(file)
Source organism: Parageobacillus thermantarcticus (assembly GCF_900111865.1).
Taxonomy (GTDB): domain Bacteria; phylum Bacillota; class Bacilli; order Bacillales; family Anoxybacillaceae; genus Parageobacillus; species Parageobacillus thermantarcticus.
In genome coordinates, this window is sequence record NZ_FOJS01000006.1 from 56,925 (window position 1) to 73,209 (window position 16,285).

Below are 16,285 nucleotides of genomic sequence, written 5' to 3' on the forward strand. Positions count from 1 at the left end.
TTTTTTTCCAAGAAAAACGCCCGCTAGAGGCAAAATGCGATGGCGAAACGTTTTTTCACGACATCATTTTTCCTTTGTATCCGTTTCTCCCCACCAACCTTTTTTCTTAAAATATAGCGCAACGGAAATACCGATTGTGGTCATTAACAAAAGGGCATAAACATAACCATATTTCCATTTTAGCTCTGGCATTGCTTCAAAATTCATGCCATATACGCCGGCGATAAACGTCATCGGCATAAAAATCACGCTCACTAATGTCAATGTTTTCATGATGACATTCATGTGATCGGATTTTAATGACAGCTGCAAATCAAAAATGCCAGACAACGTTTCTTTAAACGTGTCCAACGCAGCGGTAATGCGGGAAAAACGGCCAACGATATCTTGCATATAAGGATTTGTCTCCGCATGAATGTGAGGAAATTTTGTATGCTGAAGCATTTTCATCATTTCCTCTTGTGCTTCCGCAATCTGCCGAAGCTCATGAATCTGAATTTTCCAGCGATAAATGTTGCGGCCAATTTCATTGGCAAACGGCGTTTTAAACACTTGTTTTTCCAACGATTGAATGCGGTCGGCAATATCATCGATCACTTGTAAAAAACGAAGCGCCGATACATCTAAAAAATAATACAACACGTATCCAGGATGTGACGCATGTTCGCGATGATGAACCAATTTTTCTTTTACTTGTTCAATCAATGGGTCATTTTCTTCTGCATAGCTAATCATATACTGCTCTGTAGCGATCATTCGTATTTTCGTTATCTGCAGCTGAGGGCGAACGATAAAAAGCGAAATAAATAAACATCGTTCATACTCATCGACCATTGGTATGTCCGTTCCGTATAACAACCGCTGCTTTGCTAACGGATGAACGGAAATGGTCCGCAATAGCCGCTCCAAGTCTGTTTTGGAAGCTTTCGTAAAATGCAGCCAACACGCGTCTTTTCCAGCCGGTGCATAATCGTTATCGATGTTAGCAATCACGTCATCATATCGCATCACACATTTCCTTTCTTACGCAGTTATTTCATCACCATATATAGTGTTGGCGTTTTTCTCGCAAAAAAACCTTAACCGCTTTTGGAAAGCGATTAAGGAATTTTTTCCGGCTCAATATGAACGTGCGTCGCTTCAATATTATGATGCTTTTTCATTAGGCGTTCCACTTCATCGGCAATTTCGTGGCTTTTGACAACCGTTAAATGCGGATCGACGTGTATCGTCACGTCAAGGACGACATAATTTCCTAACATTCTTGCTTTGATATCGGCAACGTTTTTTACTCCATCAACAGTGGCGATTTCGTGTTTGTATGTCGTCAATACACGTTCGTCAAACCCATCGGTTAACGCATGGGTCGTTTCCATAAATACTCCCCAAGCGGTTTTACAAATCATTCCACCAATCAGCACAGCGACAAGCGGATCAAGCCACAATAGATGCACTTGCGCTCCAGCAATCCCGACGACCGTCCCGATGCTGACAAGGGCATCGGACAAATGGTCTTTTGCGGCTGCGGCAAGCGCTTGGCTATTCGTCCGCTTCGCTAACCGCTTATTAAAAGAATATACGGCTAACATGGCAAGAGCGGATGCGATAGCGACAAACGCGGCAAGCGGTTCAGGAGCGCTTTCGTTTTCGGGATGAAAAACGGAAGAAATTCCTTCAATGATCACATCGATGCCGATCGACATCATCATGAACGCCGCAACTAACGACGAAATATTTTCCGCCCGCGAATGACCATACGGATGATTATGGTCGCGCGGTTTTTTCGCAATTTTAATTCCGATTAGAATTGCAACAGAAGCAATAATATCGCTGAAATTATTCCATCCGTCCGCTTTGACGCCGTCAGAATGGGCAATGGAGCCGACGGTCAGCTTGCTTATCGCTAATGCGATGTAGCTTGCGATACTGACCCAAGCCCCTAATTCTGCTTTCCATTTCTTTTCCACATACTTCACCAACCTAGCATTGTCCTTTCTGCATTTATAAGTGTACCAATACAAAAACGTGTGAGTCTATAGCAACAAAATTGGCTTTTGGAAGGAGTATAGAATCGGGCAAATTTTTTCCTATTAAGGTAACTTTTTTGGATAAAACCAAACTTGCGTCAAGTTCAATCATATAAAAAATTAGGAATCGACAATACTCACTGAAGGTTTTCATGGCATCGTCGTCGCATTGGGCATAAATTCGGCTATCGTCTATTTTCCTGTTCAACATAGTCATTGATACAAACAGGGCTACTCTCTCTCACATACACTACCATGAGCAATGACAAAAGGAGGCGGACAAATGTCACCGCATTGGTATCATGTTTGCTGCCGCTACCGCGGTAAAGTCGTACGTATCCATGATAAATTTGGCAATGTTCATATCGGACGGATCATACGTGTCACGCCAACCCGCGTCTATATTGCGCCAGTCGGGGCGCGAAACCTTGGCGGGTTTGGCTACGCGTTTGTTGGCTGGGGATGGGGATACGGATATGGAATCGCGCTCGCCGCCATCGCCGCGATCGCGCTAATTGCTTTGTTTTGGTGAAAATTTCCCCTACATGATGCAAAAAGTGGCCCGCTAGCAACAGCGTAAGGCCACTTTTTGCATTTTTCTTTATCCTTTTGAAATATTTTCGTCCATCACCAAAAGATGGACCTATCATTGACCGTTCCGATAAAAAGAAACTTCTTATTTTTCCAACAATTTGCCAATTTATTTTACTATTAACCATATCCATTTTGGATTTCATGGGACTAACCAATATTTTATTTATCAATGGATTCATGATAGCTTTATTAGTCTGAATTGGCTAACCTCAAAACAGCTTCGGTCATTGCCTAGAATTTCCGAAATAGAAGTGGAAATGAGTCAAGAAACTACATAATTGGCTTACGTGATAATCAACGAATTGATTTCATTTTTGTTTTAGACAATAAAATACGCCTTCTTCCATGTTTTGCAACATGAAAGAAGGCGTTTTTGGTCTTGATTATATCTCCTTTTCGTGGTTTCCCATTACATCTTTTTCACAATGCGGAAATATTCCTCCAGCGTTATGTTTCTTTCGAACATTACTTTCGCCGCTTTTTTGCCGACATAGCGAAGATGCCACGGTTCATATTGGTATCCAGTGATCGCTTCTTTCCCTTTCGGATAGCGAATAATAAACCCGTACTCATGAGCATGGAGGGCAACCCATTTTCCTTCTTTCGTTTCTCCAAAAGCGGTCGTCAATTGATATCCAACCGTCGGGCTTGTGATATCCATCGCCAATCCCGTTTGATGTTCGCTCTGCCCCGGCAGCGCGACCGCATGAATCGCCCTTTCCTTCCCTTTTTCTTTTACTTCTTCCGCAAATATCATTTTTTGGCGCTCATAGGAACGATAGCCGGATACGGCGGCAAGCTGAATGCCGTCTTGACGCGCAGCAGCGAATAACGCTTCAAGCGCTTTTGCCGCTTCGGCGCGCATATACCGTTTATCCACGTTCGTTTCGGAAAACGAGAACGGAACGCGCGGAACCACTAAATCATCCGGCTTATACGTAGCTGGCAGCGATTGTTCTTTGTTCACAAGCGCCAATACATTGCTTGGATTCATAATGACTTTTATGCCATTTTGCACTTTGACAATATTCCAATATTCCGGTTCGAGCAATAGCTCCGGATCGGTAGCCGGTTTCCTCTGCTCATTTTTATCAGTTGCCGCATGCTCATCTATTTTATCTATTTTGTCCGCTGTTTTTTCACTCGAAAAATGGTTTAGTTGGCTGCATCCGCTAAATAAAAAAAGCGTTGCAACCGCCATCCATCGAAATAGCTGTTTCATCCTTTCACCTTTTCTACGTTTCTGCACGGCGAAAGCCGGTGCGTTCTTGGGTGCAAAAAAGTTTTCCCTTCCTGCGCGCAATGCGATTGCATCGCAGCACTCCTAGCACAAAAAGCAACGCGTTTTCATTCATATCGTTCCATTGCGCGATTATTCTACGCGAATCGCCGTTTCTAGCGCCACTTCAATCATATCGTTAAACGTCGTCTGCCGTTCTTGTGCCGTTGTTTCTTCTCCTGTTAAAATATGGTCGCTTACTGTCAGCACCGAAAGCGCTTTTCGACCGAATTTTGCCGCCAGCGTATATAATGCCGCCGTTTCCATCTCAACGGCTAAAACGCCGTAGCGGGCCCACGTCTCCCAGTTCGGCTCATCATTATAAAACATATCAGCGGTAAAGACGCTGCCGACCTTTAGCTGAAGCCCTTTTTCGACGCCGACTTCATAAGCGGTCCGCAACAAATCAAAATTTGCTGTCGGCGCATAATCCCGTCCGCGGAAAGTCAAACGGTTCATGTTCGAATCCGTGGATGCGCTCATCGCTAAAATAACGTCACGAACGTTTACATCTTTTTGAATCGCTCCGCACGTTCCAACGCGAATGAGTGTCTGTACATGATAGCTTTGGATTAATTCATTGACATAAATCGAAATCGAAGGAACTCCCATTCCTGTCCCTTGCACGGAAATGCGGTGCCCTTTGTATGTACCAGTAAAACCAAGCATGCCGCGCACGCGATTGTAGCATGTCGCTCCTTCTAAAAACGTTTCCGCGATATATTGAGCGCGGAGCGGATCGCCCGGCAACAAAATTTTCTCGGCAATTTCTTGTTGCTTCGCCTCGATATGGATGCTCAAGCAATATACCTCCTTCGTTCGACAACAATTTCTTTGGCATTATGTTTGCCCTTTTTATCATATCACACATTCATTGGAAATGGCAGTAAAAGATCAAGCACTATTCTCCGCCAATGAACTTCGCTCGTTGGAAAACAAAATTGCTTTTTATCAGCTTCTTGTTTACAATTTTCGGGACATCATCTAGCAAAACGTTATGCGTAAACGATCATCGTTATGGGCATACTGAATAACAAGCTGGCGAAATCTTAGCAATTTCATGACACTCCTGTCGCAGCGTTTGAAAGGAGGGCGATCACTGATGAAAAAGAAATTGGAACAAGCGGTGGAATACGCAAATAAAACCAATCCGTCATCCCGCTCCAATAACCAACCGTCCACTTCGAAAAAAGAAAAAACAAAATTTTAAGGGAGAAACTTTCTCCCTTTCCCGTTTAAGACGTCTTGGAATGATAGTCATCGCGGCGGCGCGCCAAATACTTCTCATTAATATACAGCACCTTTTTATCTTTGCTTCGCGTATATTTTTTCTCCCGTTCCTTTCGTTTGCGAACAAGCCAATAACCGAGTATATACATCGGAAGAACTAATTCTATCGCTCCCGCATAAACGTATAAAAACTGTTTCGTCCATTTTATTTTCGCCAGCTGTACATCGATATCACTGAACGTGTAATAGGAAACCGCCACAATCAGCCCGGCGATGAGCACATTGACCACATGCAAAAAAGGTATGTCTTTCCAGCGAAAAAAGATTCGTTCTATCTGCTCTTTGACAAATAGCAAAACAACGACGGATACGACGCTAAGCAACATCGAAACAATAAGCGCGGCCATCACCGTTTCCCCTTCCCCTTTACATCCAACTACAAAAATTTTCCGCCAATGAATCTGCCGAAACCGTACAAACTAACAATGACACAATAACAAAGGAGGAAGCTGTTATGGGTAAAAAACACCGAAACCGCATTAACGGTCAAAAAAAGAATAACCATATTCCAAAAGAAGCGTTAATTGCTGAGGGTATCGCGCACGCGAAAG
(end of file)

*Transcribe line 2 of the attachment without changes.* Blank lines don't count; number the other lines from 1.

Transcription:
Taxonomy (GTDB): domain Bacteria; phylum Bacillota; class Bacilli; order Bacillales; family Anoxybacillaceae; genus Parageobacillus; species Parageobacillus thermantarcticus.